UK orders 5 million Moderna Covid vaccine doses, earliest doses expected by spring

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Coronavirus: Interim results from a late-stage study showed Moderna’s vaccine was 94.5% effective.

London:

The UK has received 5 million doses of an experimental COVID-19 vaccine being developed by Moderna Inc after reporting positive trial results, Health Secretary Matt Hancock said Monday, with earliest doses expected for delivery in the spring.

Interim data from a late-stage study showed that Moderna’s vaccine was 94.5% effective against COVID-19.

“We reached an initial agreement today for 5 million doses of the Moderna vaccine,” Hancock said at a news conference.

The UK had previously signed supply contracts for a total of 350 million vaccine doses from six different suppliers, including Pfizer Inc, whose vaccine was more than 90% effective, and 100 million doses from an AstraZeneca / Oxford candidate, which are expected to be reported late. Stage results in the coming weeks.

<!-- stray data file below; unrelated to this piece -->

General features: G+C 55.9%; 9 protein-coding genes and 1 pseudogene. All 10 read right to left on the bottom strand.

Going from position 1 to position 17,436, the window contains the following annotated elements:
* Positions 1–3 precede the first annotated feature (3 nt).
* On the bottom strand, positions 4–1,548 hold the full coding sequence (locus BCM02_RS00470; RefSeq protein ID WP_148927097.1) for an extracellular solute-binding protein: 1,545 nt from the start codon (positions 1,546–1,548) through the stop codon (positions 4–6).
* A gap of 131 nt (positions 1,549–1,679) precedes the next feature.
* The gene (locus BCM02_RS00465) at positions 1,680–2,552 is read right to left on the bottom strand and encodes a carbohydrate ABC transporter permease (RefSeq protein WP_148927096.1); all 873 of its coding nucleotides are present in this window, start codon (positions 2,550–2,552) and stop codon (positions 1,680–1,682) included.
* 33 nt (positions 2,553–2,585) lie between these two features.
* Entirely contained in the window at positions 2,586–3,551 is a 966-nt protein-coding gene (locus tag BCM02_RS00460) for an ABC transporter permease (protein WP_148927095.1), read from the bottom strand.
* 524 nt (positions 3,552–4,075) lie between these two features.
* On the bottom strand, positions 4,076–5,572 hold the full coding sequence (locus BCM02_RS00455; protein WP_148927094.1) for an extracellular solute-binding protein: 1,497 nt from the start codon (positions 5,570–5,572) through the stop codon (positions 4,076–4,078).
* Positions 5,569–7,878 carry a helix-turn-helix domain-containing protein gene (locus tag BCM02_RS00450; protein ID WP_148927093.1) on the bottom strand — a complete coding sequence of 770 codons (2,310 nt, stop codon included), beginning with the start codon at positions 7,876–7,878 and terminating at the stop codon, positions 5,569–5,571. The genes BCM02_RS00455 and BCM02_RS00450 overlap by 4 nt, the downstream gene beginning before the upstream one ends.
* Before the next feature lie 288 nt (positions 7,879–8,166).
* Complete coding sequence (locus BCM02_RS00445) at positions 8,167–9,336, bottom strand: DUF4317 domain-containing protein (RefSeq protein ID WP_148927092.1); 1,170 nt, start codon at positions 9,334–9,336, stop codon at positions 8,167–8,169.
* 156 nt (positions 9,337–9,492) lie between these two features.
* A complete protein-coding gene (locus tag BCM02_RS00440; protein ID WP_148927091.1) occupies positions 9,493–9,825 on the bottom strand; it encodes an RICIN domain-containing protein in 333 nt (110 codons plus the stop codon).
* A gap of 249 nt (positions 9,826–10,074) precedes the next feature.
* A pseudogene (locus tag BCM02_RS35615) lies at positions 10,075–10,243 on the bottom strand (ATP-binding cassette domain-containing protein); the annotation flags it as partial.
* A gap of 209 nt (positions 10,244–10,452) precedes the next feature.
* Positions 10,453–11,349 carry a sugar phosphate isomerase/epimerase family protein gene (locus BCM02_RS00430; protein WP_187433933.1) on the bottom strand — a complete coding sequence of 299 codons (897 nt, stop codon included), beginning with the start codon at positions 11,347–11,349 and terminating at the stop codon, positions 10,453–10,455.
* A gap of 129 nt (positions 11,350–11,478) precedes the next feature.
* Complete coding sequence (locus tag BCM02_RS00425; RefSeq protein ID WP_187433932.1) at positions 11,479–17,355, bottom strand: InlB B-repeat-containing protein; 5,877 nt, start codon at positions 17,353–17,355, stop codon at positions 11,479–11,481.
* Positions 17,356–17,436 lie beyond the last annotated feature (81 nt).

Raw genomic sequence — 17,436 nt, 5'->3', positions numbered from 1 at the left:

Earlier, UK Prime Minister Boris Johnson’s spokesman said the government had given priority to agreements with vaccine developers who could deliver early supplies to Britain and advance manufacturing supply chains.

When asked if he regretted not being able to buy more of the Moderna vaccine, Hancock said the UK expects to have other vaccines sooner.

“The Moderna vaccine won’t go live until the spring,” said Hancock. “I’m just delighted that we have these early vaccines that will be available early, and we already have orders from those in.”

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The UK expects to receive the Pfizer vaccine before the Moderna shot is available, as well as the AstraZeneca candidate if it proves effective.

Jonathan Van Tam, assistant medical director, said data from late-stage studies of the AstraZeneca / Oxford vaccine had not been verified so it was still unknown whether it was working.

But he added that the trial results of both Pfizer and partner BioNTech vaccines and Moderna for other candidates targeting the coronavirus spike protein were good.

“This really shows us that the spike protein is a perfectly plausible and effective target for vaccines it is supposed to work against,” said Van Tam.

“We feel happier places than we do. But do we know the dates (Oxford / AstraZeneca)? No, we don’t.”

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